Why Kayak Slalom Skills Make You a Better Creekboater

Here’s a sweet video of whitewater slalom kayaker Campbell Walsh in 2009 in Great Britain, notice the side to side ferry moves using a wave hole starting at around .10, it’s a gorgeous example of boat handling skills and shows you why the kind of techniques that paddlers learn by practicing slalom can give you a huge edge in creeking as well.  (And also explains why a lot of the kayakers winning Extreme Creeking races have a slalom background.)

Campbell Walsh - GB Selection 2009, Day2 from Campbell Walsh on Vimeo.

Lately I’ve been heading up when I can to the Tamihi Rapids slalom course on the Chilliwack River, the Chilliwack Center of Excellence keeps gates there year-round and Craig and Jon Allen have been super nice about coming out to give some instruction to me and my friends even though we’re in creekboats.

If you’re wondering if this kind of practice is worth it, all I can say is that spending a day and a half trying to exactly nail a few gates and ferries on Class I, II and III did more for my technical Class IV skills than years of plowing through Boulder Drop at beefy flows.  Yes, it’s important to get used to handling pushy big water, but actually having the skills to get where you need to go is equally important and maybe harder to learn.  If you try it out you will probably be amazed at how hard it is to be extremely precise on what looks like very easy water.  Mike and I went up there once when the water was pretty high and the course was pushy, Craig Allen showed us a creeking-style course to shoot for and then greased it in a C1, while Mike (who paddles hard Class V a lot) did well but didn’t get the course completely right once.  “Humbling” was the word he used.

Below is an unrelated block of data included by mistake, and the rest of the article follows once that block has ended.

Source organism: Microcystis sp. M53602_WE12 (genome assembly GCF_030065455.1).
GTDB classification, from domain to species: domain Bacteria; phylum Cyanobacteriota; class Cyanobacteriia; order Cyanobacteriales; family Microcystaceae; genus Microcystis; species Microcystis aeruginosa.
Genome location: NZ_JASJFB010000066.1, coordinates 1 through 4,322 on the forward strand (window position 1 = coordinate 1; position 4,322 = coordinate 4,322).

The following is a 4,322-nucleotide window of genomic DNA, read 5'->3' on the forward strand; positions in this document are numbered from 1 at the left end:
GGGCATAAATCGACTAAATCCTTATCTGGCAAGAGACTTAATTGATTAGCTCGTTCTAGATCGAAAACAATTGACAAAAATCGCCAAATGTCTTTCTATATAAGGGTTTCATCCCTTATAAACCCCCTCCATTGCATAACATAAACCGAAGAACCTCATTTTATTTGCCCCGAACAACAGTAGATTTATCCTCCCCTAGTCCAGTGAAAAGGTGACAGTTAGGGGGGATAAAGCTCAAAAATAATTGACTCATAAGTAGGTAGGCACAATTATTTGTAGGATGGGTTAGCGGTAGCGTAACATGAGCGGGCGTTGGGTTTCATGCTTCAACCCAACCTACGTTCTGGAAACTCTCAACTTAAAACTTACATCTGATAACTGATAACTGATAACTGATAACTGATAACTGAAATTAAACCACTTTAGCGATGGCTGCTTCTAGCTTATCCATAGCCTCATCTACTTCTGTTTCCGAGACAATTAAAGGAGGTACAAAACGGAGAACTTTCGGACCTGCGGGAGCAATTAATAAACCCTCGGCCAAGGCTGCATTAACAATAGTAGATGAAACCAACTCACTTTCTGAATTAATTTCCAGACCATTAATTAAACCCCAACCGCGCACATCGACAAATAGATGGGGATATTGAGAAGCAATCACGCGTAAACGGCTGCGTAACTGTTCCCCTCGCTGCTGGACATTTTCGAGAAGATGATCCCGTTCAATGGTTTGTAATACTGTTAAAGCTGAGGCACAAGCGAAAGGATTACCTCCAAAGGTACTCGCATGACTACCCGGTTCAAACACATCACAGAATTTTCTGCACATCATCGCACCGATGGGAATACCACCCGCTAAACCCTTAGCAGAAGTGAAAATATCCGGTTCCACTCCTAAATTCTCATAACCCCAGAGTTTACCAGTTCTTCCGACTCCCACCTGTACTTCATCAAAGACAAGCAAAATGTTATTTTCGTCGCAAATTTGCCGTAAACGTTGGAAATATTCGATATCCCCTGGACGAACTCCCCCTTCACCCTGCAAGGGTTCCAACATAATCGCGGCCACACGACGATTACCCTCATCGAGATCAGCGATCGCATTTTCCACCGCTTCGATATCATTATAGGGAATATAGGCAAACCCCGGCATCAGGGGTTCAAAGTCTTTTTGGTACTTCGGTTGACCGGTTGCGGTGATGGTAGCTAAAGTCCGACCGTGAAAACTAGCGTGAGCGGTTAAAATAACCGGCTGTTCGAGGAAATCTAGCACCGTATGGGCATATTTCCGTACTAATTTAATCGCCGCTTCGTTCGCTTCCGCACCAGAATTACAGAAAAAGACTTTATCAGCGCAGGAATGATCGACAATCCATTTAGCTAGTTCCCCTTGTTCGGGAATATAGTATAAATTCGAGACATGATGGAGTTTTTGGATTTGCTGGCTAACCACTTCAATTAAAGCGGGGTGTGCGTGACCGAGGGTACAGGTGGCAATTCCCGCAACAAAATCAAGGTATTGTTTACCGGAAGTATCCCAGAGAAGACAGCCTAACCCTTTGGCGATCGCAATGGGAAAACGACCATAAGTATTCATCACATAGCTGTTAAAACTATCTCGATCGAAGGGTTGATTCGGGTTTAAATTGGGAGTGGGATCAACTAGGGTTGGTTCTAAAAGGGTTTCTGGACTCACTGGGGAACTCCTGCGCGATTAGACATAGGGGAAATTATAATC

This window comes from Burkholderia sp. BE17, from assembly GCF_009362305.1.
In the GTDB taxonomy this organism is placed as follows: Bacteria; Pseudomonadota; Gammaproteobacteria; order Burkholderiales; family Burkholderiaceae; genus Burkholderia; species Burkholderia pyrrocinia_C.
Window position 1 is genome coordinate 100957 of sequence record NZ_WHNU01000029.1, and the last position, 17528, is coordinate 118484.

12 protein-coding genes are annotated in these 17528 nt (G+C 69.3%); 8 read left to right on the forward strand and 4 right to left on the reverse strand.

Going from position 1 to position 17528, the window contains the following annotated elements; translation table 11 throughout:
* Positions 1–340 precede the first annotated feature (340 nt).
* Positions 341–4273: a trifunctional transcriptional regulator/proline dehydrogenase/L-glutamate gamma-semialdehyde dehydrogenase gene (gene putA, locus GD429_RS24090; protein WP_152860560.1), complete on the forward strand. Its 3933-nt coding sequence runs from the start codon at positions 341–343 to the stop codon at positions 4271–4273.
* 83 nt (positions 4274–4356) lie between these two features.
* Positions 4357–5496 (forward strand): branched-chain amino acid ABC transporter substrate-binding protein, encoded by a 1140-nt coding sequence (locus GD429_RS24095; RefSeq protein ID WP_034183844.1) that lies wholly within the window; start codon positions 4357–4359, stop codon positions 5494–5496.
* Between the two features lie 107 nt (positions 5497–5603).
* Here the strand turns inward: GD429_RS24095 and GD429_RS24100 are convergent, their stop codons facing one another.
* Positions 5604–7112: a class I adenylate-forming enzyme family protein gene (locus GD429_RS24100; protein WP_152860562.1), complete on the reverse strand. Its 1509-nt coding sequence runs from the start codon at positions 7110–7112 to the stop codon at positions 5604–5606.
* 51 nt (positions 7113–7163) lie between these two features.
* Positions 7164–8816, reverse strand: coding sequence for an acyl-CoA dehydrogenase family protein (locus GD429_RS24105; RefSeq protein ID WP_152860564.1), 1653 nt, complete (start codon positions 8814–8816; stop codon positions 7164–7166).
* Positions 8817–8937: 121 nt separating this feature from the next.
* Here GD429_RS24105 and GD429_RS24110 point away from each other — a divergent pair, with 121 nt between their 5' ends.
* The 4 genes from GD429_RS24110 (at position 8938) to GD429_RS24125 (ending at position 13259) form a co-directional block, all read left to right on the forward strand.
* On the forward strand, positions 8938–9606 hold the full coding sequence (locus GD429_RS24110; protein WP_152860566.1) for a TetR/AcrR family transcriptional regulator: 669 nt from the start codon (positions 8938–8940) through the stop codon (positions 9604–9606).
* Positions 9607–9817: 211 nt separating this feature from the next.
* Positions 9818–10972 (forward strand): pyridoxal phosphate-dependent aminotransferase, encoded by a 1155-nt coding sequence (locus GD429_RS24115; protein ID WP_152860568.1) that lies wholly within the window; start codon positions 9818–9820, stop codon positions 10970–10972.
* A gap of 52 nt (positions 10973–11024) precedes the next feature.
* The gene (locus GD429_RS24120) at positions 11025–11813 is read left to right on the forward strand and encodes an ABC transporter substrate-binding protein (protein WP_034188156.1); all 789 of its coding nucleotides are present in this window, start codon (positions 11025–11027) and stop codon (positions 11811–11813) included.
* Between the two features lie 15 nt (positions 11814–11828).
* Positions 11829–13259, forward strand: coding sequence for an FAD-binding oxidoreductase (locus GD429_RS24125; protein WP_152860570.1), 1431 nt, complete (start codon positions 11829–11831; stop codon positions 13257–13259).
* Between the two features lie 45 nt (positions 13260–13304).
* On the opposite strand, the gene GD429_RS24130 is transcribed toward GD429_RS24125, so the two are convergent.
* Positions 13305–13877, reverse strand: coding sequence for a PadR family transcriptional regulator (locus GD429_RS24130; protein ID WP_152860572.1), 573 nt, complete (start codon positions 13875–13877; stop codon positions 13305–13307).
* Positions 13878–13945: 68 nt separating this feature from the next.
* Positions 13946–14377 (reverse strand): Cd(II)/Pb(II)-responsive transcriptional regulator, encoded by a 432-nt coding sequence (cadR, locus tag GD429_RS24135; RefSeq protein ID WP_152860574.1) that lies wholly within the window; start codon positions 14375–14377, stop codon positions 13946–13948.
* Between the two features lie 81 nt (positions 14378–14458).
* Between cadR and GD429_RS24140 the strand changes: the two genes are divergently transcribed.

Check out the video of this nice move at the Canoe Slalom Technique Library, using a stopper wave like you would a rock eddy.  This would be very useful if you needed to approach the next downstream feature, i.e. a boof, with the right-to-left angle at which he leaves the stopper.

In case you’re new to all of this, K1 is regular kayak style and C1 means the paddler is kneeling in the boat – it’s much harder because they’re using a one-bladed paddle and their center of gravity is higher.  On the course you’re supposed to go downstream between the green-striped gates and upstream between the red-striped gates.  That’s about as much as I know. :)

Irene